Q: On the way to school this morning, my 8-year-old son asked me out of nowhere, “Mom, what does it feel like to not have diabetes?” I couldn’t help myself, I started to cry. I finally told him it just feels like when you don’t feel low or high… I don’t know if that was an okay answer, and I am so upset with myself for crying in front of him. How should I have answered?
A: First of all, your role as a primary caregiver to a child with type 1 diabetes comes with no shortage of responsibility. It’s normal to feel emotional when you hear questions like this — and really, there’s no need to beat yourself up for your reaction. This probably won’t be the last question you hear on the subject, but rest assured, there are plenty of ways to feel more prepared the next time you hear, “Mommy, can I ask you something?”
At eight years old, children are naturally curious about their world and their place in it, especially when it comes to what makes them different from others in their age group or family. If your son was diagnosed with type 1 at a young age, he might simply be wondering what it physically feels like to not have diabetes. After all, he may have no memory of it being any other way. If you think this was the motivation, the answer you gave was likely the kind of response he was after. On the other hand, when children are diagnosed at an age when they do remember what life was like before having type 1, these kinds of questions may mask frustration or even serve as a way to express mourning or grieving. You may need to ask some follow-up questions to pinpoint what kind of information your son wants.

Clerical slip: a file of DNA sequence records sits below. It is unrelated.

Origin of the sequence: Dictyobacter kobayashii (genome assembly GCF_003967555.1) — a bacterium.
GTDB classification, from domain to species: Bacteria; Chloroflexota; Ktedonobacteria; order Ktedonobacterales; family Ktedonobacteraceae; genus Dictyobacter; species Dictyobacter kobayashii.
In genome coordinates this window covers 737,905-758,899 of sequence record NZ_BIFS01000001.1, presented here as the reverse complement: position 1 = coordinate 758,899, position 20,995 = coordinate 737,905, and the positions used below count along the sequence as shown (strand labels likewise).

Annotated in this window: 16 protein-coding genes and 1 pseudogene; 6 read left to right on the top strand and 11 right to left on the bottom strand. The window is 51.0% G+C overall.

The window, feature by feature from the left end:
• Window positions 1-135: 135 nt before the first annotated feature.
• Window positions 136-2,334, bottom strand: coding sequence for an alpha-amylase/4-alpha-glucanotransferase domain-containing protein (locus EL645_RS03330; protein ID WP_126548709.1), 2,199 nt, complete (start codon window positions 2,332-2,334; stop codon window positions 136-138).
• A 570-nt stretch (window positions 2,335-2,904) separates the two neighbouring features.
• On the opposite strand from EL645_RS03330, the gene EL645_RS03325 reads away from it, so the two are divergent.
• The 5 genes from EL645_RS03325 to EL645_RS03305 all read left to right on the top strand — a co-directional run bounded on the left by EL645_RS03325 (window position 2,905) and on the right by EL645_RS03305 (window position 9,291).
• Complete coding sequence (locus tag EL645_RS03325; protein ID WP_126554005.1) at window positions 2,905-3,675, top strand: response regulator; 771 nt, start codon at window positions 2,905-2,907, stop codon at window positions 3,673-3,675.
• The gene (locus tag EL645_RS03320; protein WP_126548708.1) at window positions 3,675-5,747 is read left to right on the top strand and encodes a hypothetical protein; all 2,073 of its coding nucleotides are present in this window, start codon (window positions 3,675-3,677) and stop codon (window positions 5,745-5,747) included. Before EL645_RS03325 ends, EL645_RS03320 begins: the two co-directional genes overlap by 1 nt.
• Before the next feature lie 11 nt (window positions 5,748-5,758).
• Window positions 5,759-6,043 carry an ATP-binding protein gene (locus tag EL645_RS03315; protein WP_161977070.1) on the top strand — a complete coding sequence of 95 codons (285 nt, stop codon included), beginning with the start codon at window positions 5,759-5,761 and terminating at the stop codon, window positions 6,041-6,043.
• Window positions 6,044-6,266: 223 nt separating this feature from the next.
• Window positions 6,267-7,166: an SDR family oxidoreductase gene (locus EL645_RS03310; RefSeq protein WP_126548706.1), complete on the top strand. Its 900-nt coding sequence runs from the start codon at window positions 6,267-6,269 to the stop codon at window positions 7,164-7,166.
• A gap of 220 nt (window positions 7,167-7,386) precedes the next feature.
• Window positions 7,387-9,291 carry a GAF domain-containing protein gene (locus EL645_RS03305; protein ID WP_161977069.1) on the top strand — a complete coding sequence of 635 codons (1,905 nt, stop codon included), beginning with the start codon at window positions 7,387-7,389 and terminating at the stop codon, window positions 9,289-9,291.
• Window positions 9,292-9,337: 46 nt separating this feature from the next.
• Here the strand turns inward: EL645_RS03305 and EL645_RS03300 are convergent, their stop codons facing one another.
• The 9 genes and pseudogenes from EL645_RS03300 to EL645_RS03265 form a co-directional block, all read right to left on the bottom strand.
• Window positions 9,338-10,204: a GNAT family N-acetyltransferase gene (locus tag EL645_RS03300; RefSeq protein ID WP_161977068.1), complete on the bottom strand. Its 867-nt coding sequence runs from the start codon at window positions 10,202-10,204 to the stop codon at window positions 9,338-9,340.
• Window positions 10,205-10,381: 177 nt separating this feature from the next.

We know so much more now than we did in previous decades about successfully managing type 1, but it still doesn’t change the fact that living with diabetes is not always easy. And this likely means some tough questions for both of you. So, how to make sure you have a decent response at the ready? Your diabetes care team is always there for specific advice for your child, and if you haven’t already, get in touch with other parents in the type 1 community — in person or online — to share strategies for getting through these unexpected moments. When you have questions about your child’s questions, other moms and dads can be a great sounding board.
Disclaimer: The information in these articles is not intended as medical advice. Families should check with their healthcare professionals regarding individual care.